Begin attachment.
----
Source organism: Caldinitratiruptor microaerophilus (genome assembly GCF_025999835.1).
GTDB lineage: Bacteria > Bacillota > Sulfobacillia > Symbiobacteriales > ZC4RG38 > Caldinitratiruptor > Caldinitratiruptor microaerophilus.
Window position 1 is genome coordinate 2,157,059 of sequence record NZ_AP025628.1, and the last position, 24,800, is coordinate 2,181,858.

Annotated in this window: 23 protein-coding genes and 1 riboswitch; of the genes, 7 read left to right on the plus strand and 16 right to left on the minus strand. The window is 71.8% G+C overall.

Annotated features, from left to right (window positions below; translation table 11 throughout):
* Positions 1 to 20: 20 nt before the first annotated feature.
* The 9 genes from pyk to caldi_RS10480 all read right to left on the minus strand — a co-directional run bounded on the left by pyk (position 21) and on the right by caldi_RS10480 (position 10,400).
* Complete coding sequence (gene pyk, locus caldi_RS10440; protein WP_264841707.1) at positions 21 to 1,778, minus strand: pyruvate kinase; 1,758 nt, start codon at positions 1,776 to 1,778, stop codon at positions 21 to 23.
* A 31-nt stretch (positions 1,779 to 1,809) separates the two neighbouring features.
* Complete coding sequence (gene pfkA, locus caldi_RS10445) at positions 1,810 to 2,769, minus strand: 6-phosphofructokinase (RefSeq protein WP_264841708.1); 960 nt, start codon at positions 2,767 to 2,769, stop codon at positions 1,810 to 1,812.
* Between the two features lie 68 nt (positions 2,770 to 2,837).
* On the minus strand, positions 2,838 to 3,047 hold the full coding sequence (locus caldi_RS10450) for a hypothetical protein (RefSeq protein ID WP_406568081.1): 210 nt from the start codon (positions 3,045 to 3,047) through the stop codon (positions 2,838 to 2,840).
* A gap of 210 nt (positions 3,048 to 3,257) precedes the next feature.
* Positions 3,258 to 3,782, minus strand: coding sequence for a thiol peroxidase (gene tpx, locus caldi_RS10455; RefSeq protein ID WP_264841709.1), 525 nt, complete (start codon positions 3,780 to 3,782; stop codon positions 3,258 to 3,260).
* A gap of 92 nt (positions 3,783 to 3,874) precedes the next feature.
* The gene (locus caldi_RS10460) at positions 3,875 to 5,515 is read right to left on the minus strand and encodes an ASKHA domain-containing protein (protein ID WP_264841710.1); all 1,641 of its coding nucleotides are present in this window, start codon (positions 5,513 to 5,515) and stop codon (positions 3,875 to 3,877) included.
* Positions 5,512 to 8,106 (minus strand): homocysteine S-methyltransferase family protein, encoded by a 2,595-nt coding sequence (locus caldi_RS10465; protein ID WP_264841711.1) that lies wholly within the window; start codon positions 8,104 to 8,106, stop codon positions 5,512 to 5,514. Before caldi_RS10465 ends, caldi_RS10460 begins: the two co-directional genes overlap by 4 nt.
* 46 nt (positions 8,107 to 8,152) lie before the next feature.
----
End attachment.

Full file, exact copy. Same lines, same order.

Source organism: Caldinitratiruptor microaerophilus (genome assembly GCF_025999835.1).
GTDB lineage: Bacteria > Bacillota > Sulfobacillia > Symbiobacteriales > ZC4RG38 > Caldinitratiruptor > Caldinitratiruptor microaerophilus.
Window position 1 is genome coordinate 2,157,059 of sequence record NZ_AP025628.1, and the last position, 24,800, is coordinate 2,181,858.

Annotated in this window: 23 protein-coding genes and 1 riboswitch; of the genes, 7 read left to right on the plus strand and 16 right to left on the minus strand. The window is 71.8% G+C overall.

Annotated features, from left to right (window positions below; translation table 11 throughout):
* Positions 1 to 20: 20 nt before the first annotated feature.
* The 9 genes from pyk to caldi_RS10480 all read right to left on the minus strand — a co-directional run bounded on the left by pyk (position 21) and on the right by caldi_RS10480 (position 10,400).
* Complete coding sequence (gene pyk, locus caldi_RS10440; protein WP_264841707.1) at positions 21 to 1,778, minus strand: pyruvate kinase; 1,758 nt, start codon at positions 1,776 to 1,778, stop codon at positions 21 to 23.
* A 31-nt stretch (positions 1,779 to 1,809) separates the two neighbouring features.
* Complete coding sequence (gene pfkA, locus caldi_RS10445) at positions 1,810 to 2,769, minus strand: 6-phosphofructokinase (RefSeq protein WP_264841708.1); 960 nt, start codon at positions 2,767 to 2,769, stop codon at positions 1,810 to 1,812.
* Between the two features lie 68 nt (positions 2,770 to 2,837).
* On the minus strand, positions 2,838 to 3,047 hold the full coding sequence (locus caldi_RS10450) for a hypothetical protein (RefSeq protein ID WP_406568081.1): 210 nt from the start codon (positions 3,045 to 3,047) through the stop codon (positions 2,838 to 2,840).
* A gap of 210 nt (positions 3,048 to 3,257) precedes the next feature.
* Positions 3,258 to 3,782, minus strand: coding sequence for a thiol peroxidase (gene tpx, locus caldi_RS10455; RefSeq protein ID WP_264841709.1), 525 nt, complete (start codon positions 3,780 to 3,782; stop codon positions 3,258 to 3,260).
* A gap of 92 nt (positions 3,783 to 3,874) precedes the next feature.
* The gene (locus caldi_RS10460) at positions 3,875 to 5,515 is read right to left on the minus strand and encodes an ASKHA domain-containing protein (protein ID WP_264841710.1); all 1,641 of its coding nucleotides are present in this window, start codon (positions 5,513 to 5,515) and stop codon (positions 3,875 to 3,877) included.
* Positions 5,512 to 8,106 (minus strand): homocysteine S-methyltransferase family protein, encoded by a 2,595-nt coding sequence (locus caldi_RS10465; protein ID WP_264841711.1) that lies wholly within the window; start codon positions 8,104 to 8,106, stop codon positions 5,512 to 5,514. Before caldi_RS10465 ends, caldi_RS10460 begins: the two co-directional genes overlap by 4 nt.
* 46 nt (positions 8,107 to 8,152) lie before the next feature.